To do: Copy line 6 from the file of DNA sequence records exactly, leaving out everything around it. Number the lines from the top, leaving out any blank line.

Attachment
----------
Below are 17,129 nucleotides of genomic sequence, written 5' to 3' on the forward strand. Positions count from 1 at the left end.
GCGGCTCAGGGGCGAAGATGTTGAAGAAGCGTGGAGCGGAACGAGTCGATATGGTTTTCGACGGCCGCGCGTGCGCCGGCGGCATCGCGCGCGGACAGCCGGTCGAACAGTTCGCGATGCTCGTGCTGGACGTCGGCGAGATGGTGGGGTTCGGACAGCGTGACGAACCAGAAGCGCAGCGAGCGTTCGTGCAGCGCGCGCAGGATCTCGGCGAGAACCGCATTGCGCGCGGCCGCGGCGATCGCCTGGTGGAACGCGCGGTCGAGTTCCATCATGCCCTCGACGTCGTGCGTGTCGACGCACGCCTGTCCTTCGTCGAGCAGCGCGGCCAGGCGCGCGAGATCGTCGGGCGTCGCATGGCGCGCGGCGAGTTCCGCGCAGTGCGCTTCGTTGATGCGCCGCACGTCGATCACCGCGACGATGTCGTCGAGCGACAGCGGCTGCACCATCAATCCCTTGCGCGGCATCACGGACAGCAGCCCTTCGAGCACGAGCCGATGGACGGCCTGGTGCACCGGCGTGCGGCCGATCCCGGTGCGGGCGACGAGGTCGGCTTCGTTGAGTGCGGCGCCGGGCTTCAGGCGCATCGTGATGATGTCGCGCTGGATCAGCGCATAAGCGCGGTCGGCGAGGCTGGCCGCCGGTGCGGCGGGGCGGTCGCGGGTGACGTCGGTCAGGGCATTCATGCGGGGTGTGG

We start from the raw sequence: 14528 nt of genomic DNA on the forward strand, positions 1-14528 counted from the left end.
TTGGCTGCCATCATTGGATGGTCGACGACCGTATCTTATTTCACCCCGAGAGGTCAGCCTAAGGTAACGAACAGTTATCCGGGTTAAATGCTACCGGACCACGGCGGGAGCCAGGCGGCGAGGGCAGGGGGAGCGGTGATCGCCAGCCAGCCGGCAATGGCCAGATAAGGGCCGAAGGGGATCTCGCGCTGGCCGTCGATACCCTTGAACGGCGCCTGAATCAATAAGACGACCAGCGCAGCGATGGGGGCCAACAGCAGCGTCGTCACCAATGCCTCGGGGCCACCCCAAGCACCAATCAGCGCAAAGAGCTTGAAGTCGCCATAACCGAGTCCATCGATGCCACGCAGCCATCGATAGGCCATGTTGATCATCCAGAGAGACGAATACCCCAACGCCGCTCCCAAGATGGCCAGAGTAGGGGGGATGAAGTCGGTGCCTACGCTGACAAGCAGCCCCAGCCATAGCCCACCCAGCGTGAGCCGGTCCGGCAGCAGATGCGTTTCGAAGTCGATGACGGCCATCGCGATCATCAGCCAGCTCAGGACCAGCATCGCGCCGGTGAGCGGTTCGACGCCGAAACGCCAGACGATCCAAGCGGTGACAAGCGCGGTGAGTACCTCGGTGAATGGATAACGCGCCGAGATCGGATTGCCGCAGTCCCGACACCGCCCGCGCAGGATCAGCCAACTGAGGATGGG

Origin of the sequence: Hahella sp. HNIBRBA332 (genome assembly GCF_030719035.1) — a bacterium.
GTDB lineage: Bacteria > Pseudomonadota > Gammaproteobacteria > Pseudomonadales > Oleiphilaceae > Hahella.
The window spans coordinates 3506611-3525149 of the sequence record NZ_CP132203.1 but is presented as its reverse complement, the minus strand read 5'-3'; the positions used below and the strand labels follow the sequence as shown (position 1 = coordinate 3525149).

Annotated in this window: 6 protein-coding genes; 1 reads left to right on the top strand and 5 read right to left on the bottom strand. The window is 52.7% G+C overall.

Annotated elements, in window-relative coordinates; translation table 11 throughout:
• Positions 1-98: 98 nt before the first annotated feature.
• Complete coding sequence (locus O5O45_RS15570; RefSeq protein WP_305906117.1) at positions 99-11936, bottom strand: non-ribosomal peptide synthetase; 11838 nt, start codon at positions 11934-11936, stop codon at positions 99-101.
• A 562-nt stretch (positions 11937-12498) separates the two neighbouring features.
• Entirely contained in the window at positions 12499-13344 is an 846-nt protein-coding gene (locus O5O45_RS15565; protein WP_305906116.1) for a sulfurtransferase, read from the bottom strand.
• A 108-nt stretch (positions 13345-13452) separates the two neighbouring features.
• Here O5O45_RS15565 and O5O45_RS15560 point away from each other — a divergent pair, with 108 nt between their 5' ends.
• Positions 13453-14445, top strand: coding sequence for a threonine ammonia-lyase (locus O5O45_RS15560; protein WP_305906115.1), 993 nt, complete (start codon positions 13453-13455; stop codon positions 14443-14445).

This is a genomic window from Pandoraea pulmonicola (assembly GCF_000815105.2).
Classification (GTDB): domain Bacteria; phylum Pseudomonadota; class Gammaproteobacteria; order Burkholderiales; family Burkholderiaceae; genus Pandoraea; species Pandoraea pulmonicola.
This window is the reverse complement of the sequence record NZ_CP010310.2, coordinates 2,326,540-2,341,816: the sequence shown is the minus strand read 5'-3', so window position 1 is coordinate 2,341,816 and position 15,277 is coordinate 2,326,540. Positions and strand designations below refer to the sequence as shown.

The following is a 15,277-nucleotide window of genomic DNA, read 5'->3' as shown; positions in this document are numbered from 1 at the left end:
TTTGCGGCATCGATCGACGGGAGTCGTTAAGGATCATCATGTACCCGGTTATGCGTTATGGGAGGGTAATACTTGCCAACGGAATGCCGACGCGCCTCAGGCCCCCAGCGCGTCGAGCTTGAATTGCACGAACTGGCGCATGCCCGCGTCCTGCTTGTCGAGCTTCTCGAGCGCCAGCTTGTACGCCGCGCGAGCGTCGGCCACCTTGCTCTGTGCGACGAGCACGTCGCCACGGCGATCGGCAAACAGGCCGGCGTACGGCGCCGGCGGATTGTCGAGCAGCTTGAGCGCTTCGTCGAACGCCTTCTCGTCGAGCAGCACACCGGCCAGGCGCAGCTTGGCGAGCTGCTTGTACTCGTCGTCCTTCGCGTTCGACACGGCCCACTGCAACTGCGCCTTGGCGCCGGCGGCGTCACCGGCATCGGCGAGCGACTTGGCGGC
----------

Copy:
GTDB lineage: Bacteria > Pseudomonadota > Gammaproteobacteria > Pseudomonadales > Oleiphilaceae > Hahella.